Once we sell the farm, we’ll also sell the farm equipment we’ll no longer need, keeping only a few standard gardening and house maintenance items.

My wardrobe

I only have clothing I wear. I clear items out regularly if I find I’m not wearing them. I still make shopping mistakes, but I’d say I’m a recovering shopaholic now, on her way to healing. I’ve been doing the Project 333 for three years now, and I’m where I want to be.

minimalist wardrobe

My current capsule wardrobe.

Jewellery

I gave away most of my jewellery. Cheap pieces went to charity, and valuable pieces went to friends who I thought would enjoy them. It’s nice to see a friend wear an item that I never wore.

Jewellery should be passed on, shared and enjoyed – not hidden away. And I found jewellery is rarely worth much to sell secondhand.

My bedroom

My bedroom is tidy. I have some rules that help me to do that, such as three belongings only per surface and if it ain’t a “display item”, don’t display it! These rules help me keep life in control, and keep my room as an oasis of calm and peace.

I’ll talk about my rules to help me stay organised and keep the clutter away in a separate, upcoming post.

My room is a haven for me. It never used to be this way.

My room is a haven for me. It never used to be this way.

Baby items…and sentimental items

All the large baby items and general baby stuff is all gone.

I created a “treasures box” to keep precious children’s stuff in – their first baby outfits, and their first baby rugs. The box also holds other small sentimental items I want to keep safe. It’s about twice the size of a shoebox, and I find that’s all the space I need.

Then I sold big items at a low price to a friend whose baby was coming soon, and gave the rest to charity. It made me feel good to know I was helping other parents at this special time in life, when everything is so expensive.

Having a “treasures box” helps me take care of these extra-special keepsakes. I sometimes open it up, and hold these soft, beautiful things for a while…and have a bit of a cry ๐Ÿ™‚

Kids rooms

I go through the kids’ rooms regularly too.

They have nothing but clothes that fit and items they use, plus a few keepsakes. Their rooms are tidy all the time now (mostly!) because their rooms aren’t crammed with stuff.

My 9 year old daughter's room. No, I didn't tidy it. She keeps it neat, and cleans it herself.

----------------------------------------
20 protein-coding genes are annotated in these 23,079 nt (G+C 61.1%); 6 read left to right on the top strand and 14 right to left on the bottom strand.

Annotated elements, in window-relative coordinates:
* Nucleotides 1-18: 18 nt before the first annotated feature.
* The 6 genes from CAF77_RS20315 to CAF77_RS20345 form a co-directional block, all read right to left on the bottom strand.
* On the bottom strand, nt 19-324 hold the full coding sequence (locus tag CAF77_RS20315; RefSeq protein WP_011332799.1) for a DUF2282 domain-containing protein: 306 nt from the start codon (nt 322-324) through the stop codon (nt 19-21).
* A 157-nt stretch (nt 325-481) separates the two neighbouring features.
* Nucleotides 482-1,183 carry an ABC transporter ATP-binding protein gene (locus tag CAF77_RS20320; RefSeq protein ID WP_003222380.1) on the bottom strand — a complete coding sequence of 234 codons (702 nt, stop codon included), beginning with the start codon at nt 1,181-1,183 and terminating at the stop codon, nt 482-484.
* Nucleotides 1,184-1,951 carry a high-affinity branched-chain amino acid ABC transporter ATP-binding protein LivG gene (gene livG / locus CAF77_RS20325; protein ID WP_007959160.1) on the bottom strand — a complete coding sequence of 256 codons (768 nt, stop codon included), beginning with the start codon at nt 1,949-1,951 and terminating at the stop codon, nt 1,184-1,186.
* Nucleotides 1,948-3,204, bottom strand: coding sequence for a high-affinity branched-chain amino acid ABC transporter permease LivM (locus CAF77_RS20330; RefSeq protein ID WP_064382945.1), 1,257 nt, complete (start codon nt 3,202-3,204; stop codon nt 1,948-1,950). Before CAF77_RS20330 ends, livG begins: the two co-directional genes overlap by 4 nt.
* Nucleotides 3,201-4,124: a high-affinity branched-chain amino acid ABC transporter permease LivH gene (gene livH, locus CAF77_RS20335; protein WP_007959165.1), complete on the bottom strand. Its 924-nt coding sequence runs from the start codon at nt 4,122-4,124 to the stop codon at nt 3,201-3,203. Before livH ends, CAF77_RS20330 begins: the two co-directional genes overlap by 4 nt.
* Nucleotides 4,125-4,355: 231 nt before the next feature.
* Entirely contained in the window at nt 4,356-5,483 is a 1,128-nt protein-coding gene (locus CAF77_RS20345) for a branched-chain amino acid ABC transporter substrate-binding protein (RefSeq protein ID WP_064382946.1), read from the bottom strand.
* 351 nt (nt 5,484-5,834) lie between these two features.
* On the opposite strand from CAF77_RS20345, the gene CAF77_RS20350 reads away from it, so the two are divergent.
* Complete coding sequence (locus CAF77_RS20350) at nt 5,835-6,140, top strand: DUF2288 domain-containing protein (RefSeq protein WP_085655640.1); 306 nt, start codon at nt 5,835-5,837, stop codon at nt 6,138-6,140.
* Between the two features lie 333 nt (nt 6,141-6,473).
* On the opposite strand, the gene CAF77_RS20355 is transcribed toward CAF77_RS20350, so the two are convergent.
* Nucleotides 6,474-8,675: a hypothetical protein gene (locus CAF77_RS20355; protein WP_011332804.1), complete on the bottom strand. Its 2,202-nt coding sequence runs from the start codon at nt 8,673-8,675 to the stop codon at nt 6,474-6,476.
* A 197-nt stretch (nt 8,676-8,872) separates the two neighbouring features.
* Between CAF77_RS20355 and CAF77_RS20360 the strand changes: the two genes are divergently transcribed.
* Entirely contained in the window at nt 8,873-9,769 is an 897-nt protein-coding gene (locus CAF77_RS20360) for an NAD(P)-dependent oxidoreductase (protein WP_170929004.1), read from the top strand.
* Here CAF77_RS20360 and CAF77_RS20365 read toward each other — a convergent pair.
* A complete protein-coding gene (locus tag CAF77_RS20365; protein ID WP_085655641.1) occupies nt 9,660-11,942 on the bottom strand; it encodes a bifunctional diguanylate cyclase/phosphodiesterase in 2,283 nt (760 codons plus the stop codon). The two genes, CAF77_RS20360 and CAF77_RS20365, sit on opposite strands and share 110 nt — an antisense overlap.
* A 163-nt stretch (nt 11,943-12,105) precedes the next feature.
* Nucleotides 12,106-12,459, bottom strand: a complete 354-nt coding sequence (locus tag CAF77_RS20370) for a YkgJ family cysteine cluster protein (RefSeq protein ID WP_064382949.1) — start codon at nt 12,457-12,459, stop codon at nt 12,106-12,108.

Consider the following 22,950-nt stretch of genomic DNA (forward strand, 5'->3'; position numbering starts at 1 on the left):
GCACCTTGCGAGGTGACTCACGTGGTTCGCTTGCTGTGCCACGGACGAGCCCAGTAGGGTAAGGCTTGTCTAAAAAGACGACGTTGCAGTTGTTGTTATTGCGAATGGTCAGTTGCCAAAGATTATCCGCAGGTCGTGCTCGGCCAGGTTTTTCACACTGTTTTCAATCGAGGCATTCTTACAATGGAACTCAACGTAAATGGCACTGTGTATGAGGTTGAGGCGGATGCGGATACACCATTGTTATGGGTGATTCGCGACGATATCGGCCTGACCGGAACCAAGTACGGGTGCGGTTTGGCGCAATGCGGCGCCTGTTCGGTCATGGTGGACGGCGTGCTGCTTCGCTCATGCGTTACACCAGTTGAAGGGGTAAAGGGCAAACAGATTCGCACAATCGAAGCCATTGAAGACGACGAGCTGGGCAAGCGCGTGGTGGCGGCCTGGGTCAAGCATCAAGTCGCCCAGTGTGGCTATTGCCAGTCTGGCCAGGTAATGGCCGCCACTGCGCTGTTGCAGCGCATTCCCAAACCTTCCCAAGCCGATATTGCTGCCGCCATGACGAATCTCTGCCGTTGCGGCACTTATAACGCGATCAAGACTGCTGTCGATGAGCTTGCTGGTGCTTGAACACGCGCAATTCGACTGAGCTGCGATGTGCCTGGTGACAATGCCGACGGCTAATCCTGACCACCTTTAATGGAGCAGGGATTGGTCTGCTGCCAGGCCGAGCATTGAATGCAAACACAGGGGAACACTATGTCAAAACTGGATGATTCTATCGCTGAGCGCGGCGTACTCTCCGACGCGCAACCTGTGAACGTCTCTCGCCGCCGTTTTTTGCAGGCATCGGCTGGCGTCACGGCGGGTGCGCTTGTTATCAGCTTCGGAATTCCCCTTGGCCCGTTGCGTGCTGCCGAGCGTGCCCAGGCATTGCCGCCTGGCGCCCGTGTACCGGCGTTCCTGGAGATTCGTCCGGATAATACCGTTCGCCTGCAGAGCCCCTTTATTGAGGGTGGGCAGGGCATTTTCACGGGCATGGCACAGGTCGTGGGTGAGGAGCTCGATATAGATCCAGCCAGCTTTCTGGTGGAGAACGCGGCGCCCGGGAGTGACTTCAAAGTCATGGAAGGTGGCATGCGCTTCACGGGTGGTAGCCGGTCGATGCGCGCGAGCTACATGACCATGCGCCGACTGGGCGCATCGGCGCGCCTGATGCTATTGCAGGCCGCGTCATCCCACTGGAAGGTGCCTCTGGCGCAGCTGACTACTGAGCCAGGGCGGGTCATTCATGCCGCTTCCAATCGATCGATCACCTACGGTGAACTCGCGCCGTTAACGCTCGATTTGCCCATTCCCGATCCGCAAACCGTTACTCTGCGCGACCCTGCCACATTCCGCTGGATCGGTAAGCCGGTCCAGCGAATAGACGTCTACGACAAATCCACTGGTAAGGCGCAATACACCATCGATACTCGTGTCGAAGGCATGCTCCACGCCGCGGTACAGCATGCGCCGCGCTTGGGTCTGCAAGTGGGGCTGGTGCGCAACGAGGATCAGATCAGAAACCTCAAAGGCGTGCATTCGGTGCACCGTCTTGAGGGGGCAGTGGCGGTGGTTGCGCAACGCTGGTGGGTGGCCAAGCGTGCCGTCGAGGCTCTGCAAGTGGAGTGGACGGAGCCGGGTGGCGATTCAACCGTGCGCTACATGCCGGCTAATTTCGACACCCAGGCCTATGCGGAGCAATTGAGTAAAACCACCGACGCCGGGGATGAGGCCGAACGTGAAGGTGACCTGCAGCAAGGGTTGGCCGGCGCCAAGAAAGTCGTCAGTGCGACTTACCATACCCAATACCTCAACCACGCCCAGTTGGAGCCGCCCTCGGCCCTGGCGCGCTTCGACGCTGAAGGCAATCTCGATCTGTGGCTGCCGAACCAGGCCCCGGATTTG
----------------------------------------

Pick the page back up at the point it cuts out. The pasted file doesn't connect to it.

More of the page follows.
My 9 year old daughter’s room. No, I didn’t tidy it. She keeps it neat, and cleans it herself.

My kitchen is easy to navigate these days, and the drawers are all uncluttered. Life is easier as a result, and cooking is less of a chore. Keeping food stocks to fewer items helps.

Clearing out the kitchen was a long process that took months, one cupboard at a time. Kitchens are prone to clutter!

Clearing out the kitchen was a long process that took months, one cupboard at a time. Kitchens are prone to clutter!

I’ve accepted that I’m not a gourmet chef and will never have my place on Master Chef New Zealand! You know what? I’m okay with that ๐Ÿ™‚

Instead, I cook healthy, simple food for my family, and that’s good enough. The media dumps a lot of expectations of us, and realising that many of these are unrealistic is a key part of learning minimalism and being happy with who we are.

I’m not saying things are perfect…

Far from it! Life is still a work in progress. But every month feels better and better, and I feel more on top of my life with every step, not less.

I didn’t realise how much my problems had to do with simply owning too much stuff. I couldn’t ever clean the house because picking up the junk was a mission before I could even begin to clean!

Looking at the mess made me feel so tired, and I didn’t really know how or where to start. I didn’t know how to cope. I felt lost at sea within my own home, and a place that should have been a safe space of rest and contentment was a disaster area of chaos and noise and clutter.

I thought that maybe buying better stuff would help, or maybe buying the right stuff. But what I have learned is the key to sanity is having less stuff altogether.

Through minimalism, I’m learning that…

I’m not a fashion model, but I can look great.

I’m not a home decorating expert, but my home can be a friendly, welcoming oasis for my family and friends.